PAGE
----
Re: on formally describable universes and measures

From: <>
Date: Wed, 20 Dec 2000 16:32:47 +0100

> From Tue Dec 19 22:34:43 2000
> Please explain in what sense FAST is the most efficient way to compute
> everything. I couldn't find a formal definition of this idea. What makes
> FAST the most natural choice for defining S? How about an alternative to
> FAST, which does the same thing except that in phase i it executes 2^i
> instructions of all program prefixes satisfying l(p) <= 2^i? Why not use
> this algorithm instead of FAST?

It's all in Section 6. Please read 6.1 to get the basic idea, read 6.2
to understand why Levin Search and FAST are optimal. FAST computes the
n-th bit of each universe x as quickly as the fastest algorithm for x
(save for a constant factor). Your alternative does not.

As a consequence, with only countable time and space requirements,
FAST computes each universe computable in countable time.

> A related issue is what effect changing the model of computation has on S.
> For example, changing from a classical TM to a quantum TM makes some
> strings much faster to compute, so S would seem to depend very much on the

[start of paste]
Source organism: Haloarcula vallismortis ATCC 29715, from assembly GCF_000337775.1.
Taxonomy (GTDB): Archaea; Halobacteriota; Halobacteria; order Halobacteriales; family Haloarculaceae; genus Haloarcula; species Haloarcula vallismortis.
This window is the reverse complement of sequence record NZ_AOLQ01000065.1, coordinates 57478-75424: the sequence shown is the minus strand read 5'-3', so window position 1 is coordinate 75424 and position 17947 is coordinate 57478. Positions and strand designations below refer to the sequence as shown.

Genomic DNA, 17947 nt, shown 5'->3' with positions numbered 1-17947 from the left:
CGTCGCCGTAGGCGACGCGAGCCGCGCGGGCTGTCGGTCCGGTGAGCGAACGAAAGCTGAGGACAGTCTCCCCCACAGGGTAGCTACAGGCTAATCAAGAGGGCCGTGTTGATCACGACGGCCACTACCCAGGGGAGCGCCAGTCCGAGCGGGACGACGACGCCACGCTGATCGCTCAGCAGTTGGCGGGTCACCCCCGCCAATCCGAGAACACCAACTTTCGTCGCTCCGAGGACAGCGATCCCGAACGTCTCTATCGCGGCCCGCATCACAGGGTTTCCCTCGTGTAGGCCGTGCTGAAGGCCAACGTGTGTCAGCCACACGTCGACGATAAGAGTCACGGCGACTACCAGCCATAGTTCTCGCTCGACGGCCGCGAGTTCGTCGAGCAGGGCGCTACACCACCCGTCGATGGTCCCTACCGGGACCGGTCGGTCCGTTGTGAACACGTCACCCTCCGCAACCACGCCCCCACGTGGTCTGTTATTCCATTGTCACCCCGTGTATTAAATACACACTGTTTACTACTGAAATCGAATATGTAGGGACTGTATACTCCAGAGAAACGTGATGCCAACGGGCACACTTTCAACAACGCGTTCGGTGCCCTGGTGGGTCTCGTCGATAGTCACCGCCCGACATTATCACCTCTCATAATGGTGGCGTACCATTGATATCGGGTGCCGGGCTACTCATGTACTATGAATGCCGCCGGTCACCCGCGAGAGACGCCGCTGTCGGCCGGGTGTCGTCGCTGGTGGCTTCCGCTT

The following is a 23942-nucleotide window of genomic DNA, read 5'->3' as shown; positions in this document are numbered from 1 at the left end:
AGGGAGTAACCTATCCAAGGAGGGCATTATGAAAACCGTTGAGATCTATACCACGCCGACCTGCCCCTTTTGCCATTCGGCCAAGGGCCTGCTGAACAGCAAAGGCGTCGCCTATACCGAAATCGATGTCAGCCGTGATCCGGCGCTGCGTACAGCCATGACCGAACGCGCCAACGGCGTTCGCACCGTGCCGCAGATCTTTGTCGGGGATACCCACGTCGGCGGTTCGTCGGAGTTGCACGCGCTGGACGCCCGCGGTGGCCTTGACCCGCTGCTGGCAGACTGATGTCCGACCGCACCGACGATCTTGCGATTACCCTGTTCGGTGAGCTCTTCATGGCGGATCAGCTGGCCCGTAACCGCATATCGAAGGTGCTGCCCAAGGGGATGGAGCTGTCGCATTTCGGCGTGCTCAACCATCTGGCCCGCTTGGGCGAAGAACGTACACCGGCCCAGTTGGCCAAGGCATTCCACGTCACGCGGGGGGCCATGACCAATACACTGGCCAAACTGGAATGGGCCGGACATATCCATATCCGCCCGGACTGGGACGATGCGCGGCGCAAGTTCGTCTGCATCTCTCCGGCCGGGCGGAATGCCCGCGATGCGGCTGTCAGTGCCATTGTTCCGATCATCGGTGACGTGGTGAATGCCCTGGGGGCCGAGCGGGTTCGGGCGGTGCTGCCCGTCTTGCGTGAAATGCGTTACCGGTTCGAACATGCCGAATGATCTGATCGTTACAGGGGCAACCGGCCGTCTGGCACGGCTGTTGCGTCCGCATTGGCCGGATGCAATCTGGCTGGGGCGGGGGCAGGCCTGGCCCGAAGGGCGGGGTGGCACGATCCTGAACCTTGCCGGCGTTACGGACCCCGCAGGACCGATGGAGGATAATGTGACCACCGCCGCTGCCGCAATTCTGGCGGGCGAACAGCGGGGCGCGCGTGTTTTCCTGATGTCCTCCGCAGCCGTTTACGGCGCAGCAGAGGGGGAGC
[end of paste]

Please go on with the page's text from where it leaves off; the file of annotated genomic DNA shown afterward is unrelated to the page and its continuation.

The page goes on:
> details of the model of computation. Suppose the "great programmer" had
> access to a computer that has an instruction to duplicate itself and run
> two programs in parallel (and each child computer can also duplicate
> itself), and suppose there's also an instruction to concatenate the
> outputs of the child computers together. Then we can compute everything
> much faster than FAST, by duplicating the computer whenever a new bit is
> read from the program tape. In fact, with this computer the above
> alternative to FAST (which we can call FASTER) only uses 2^i time units in
> phase i.
> A speed prior based on FASTER would not lead to the conclusion that any
> apparent randomness is pseudorandom, and if the above model of computation
> is used, it would also satisfy Postulate 6.1.

Just like the "infinitely accelerating computer" discussed here earlier.
But you might have noticed that the paper does not assume the existence
of TMs more powerful than general TMs (quantum physics does not require
those). Duplicating forever leads to uncountable sets, which we reject
for lack of evidence they are necessary to explain the world - they make
the explanation much more complicated than necessary.

The paper is about what's possible in the constructive realm.
All the results are consequences of constructive definitions of
describability. Nondescribable things are beyond description (Section 8).

Juergen Schmidhuber

P.S: version 2.0 now available (added references, improved readability)
TR IDSIA-20-00, Version 2.0, 20 Dec 2000; 10 theorems, 50 pages, 100 refs
(based on Version 1.0, Nov 2000, (gzipped postscript, 182K) (postscript, 478K) (gzipped latex, 52K) (latex, 155K) (gzipped dvi, 84K) (dvi, 208K) (various formats)

PS: I am also seeking two new postdocs, please see the announcement in
Received on Wed Dec 20 2000 - 07:45:06 PST

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